Kathmandu, Aug. 23: Foreign minister Yashwant Sinha today met the top Nepalese leadership and representatives of all major parties as India underlined its fine-balanced diplomacy that it had no favourites and would deal with the same cordiality with whoever came to power.
The message was re-affirmed during his meeting with King Gyanendra when both agreed “there was no alternative or options for India and Nepal but to have close and strong bilateral relationship”.
At a lunch this afternoon, the Indian foreign minister met leaders of all political parties in the Himalayan country, including the leader of the Communist Party of Nepal (United Marxist-Leninist) Madhav Nepal, widely tipped to be the next Prime Minister. Tomorrow morning he is scheduled to meet the president of the Nepali Congress, Girija Prasad Koirala.
The stress from both India and Nepal was on close cooperation in fighting terrorism. The two sides agreed to upgrade the existing extradition treaty and also have in place an agreement on mutual legal assistance.
They decided to put in place a system for intelligence sharing, with special emphasis on revenue intelligence — an important area considering the growing menace of global terrorism. A Nepalese team is scheduled to arrive in Delhi in September to discuss the draft treaty.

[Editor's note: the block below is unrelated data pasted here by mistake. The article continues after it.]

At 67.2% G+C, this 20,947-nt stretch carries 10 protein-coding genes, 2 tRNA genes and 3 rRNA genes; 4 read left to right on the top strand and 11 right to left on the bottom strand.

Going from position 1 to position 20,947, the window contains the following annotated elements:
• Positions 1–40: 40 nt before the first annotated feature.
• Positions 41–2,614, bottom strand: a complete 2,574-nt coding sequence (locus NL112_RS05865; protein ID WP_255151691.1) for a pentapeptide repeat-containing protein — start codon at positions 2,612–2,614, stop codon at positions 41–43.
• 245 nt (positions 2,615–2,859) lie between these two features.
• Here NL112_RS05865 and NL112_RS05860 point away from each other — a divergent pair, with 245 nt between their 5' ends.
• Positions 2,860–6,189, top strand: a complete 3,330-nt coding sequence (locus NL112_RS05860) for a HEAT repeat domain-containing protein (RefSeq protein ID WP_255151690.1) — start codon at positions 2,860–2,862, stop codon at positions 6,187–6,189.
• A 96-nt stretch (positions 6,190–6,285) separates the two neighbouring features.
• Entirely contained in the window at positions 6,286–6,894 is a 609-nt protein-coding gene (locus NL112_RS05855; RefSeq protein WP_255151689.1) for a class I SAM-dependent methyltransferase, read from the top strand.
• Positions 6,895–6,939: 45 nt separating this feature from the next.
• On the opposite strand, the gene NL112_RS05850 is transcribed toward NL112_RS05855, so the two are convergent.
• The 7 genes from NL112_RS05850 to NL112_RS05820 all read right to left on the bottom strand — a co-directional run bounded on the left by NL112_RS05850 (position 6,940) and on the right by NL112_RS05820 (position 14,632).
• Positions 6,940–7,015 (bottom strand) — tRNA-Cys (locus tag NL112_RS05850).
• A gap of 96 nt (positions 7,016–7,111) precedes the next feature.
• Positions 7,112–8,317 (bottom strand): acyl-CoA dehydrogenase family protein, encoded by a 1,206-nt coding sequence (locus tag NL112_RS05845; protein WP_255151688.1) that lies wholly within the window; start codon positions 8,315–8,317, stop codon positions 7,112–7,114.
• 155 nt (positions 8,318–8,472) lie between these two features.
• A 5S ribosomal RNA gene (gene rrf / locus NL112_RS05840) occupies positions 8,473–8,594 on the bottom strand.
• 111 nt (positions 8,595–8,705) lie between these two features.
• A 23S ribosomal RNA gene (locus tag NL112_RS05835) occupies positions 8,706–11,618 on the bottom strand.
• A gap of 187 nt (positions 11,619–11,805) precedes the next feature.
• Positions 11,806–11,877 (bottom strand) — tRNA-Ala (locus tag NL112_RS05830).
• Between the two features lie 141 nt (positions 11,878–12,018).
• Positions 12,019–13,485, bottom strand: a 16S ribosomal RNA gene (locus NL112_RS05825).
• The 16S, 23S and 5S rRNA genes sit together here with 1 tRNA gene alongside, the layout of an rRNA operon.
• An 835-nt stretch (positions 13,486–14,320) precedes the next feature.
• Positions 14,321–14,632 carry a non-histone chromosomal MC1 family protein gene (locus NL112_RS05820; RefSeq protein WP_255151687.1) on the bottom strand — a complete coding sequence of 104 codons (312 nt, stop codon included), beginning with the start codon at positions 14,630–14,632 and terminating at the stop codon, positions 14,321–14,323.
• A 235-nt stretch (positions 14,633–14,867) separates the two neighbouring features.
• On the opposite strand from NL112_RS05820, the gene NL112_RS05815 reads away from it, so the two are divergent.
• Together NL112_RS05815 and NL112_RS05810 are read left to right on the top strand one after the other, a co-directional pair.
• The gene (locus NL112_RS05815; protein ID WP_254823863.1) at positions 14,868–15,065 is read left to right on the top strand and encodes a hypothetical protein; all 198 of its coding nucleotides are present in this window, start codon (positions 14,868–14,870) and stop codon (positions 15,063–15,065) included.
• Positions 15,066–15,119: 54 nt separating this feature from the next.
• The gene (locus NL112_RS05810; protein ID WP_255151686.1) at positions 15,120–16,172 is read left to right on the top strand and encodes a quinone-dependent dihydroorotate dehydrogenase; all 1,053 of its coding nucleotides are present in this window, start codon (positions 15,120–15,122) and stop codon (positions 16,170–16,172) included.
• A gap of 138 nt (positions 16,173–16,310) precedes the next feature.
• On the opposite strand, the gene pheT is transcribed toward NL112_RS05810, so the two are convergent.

At his meeting with the king, Sinha described Gyanendra’s recent trip to India “as a landmark visit which provided greater understanding between the two countries”. The king had chosen India as his first official destination abroad. The message was not lost on Delhi — that the palace was keen to continue the strong ties the two countries have enjoyed for decades.
Crown prince Paras was called in when Sinha was closeted with the king after the delegations of the two sides had finished interacting and left. Sinha handed over a locket, studded with gemstones, which Prime Minister Atal Bihari Vajpayee had sent as a gift for the newborn “yuvaraj”, Hridayendra.
At his meetings with Gyanendra, Prime Minister Sher Bahadur Deuba and other senior members of the Nepalese government, Sinha emphasised that the focus must be on aspects common to both sides. Water resources, agriculture and biotechnology were seen as some areas where the two sides could work for mutual benefit.
India reaffirmed its commitment to help Nepal in its fight against the Maoists. Kathmandu also assured it would not allow Nepalese soil to be used by Pakistan’s ISI for anti-Delhi activities.